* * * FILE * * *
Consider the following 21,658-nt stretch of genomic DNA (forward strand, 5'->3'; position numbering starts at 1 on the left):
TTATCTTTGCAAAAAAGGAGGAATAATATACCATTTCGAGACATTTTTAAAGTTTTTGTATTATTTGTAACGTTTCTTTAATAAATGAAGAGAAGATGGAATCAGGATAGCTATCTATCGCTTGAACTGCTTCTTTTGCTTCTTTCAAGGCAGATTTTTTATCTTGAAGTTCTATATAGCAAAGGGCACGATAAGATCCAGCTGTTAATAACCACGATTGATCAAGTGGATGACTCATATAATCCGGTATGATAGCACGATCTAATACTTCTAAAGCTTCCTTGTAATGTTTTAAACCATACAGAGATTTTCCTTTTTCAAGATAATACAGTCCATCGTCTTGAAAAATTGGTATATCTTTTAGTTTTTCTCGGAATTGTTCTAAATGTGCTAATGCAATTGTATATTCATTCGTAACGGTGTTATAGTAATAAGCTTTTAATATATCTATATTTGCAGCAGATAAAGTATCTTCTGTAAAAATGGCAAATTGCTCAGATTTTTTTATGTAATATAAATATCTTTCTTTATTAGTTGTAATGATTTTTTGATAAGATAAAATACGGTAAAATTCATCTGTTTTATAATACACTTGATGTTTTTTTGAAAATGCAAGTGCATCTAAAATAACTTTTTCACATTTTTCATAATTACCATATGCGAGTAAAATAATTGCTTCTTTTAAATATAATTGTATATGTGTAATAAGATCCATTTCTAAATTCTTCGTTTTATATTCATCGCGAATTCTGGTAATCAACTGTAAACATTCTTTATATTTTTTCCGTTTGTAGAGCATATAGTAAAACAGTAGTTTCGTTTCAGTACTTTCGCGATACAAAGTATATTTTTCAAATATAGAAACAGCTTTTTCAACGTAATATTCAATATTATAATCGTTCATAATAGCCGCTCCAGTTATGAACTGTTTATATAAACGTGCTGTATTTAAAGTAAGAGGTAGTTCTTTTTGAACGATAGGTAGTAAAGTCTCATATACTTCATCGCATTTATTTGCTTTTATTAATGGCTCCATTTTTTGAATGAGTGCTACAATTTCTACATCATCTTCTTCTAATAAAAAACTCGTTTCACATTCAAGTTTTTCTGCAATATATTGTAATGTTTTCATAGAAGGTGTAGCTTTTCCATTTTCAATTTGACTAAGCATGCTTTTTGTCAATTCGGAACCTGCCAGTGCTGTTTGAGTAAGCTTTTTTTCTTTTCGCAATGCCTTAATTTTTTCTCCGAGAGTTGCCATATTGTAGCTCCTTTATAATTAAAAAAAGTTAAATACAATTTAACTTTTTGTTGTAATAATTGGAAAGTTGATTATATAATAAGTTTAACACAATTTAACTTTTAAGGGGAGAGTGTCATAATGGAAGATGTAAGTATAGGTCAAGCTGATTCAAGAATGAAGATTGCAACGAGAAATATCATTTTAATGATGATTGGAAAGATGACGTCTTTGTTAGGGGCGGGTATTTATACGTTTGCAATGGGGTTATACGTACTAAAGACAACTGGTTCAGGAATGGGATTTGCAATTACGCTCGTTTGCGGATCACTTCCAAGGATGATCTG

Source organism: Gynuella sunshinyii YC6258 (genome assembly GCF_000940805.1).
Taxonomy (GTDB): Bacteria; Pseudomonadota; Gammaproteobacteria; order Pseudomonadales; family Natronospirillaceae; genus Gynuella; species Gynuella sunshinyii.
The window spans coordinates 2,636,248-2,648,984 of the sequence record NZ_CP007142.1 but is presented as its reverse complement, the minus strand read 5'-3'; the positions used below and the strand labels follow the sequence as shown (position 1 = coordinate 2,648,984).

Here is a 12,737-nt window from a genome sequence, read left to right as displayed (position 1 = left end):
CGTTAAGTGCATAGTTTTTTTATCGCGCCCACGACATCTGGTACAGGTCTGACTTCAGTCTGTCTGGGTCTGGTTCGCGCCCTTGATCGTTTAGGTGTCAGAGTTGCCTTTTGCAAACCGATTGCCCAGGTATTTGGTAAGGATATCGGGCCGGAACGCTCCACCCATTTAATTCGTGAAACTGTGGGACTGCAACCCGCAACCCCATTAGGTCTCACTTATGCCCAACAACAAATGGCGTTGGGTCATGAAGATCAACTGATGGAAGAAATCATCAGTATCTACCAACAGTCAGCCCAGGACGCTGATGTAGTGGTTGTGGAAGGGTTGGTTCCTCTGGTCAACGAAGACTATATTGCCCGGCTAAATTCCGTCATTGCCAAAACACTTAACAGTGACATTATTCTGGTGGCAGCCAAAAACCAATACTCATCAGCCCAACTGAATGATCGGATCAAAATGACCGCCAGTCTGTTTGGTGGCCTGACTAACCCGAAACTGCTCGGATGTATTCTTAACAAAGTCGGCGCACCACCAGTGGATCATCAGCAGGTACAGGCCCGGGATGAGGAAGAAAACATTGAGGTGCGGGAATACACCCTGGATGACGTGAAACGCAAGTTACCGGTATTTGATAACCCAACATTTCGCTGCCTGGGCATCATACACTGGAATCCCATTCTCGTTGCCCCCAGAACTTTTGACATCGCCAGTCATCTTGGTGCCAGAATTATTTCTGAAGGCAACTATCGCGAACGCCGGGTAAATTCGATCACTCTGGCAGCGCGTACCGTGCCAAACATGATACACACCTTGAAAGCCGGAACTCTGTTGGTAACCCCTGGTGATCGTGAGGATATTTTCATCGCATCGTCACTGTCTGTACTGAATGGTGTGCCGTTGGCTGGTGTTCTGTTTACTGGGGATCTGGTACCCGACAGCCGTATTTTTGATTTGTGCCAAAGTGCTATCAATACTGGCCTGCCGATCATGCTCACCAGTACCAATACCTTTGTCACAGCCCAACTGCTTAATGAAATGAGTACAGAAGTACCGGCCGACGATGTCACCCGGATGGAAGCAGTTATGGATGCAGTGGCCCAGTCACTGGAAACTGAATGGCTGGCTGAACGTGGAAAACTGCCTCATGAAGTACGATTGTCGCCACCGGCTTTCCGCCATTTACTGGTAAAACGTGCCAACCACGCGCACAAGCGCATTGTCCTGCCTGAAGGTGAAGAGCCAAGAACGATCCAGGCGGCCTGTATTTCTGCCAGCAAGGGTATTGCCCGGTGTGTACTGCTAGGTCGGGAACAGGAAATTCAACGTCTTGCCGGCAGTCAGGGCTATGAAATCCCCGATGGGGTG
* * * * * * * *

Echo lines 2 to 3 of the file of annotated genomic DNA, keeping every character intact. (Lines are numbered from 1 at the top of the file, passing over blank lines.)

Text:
TTATCTTTGCAAAAAAGGAGGAATAATATACCATTTCGAGACATTTTTAAAGTTTTTGTATTATTTGTAACGTTTCTTTAATAAATGAAGAGAAGATGGAATCAGGATAGCTATCTATCGCTTGAACTGCTTCTTTTGCTTCTTTCAAGGCAGATTTTTTATCTTGAAGTTCTATATAGCAAAGGGCACGATAAGATCCAGCTGTTAATAACCACGATTGATCAAGTGGATGACTCATATAATCCGGTATGATAGCACGATCTAATACTTCTAAAGCTTCCTTGTAATGTTTTAAACCATACAGAGATTTTCCTTTTTCAAGATAATACAGTCCATCGTCTTGAAAAATTGGTATATCTTTTAGTTTTTCTCGGAATTGTTCTAAATGTGCTAATGCAATTGTATATTCATTCGTAACGGTGTTATAGTAATAAGCTTTTAATATATCTATATTTGCAGCAGATAAAGTATCTTCTGTAAAAATGGCAAATTGCTCAGATTTTTTTATGTAATATAAATATCTTTCTTTATTAGTTGTAATGATTTTTTGATAAGATAAAATACGGTAAAATTCATCTGTTTTATAATACACTTGATGTTTTTTTGAAAATGCAAGTGCATCTAAAATAACTTTTTCACATTTTTCATAATTACCATATGCGAGTAAAATAATTGCTTCTTTTAAATATAATTGTATATGTGTAATAAGATCCATTTCTAAATTCTTCGTTTTATATTCATCGCGAATTCTGGTAATCAACTGTAAACATTCTTTATATTTTTTCCGTTTGTAGAGCATATAGTAAAACAGTAGTTTCGTTTCAGTACTTTCGCGATACAAAGTATATTTTTCAAATATAGAAACAGCTTTTTCAACGTAATATTCAATATTATAATCGTTCATAATAGCCGCTCCAGTTATGAACTGTTTATATAAACGTGCTGTATTTAAAGTAAGAGGTAGTTCTTTTTGAACGATAGGTAGTAAAGTCTCATATACTTCATCGCATTTATTTGCTTTTATTAATGGCTCCATTTTTTGAATGAGTGCTACAATTTCTACATCATCTTCTTCTAATAAAAAACTCGTTTCACATTCAAGTTTTTCTGCAATATATTGTAATGTTTTCATAGAAGGTGTAGCTTTTCCATTTTCAATTTGACTAAGCATGCTTTTTGTCAATTCGGAACCTGCCAGTGCTGTTTGAGTAAGCTTTTTTTCTTTTCGCAATGCCTTAATTTTTTCTCCGAGAGTTGCCATATTGTAGCTCCTTTATAATTAAAAAAAGTTAAATACAATTTAACTTTTTGTTGTAATAATTGGAAAGTTGATTATATAATAAGTTTAACACAATTTAACTTTTAAGGGGAGAGTGTCATAATGGAAGATGTAAGTATAGGTCAAGCTGATTCAAGAATGAAGATTGCAACGAGAAATATCATTTTAATGATGATTGGAAAGATGACGTCTTTGTTAGGGGCGGGTATTTATACGTTTGCAATGGGGTTATACGTACTAAAGACAACTGGTTCAGGAATGGGATTTGCAATTACGCTCGTTTGCGGATCACTTCCAAGGATGATCTG

Source organism: Gynuella sunshinyii YC6258 (genome assembly GCF_000940805.1).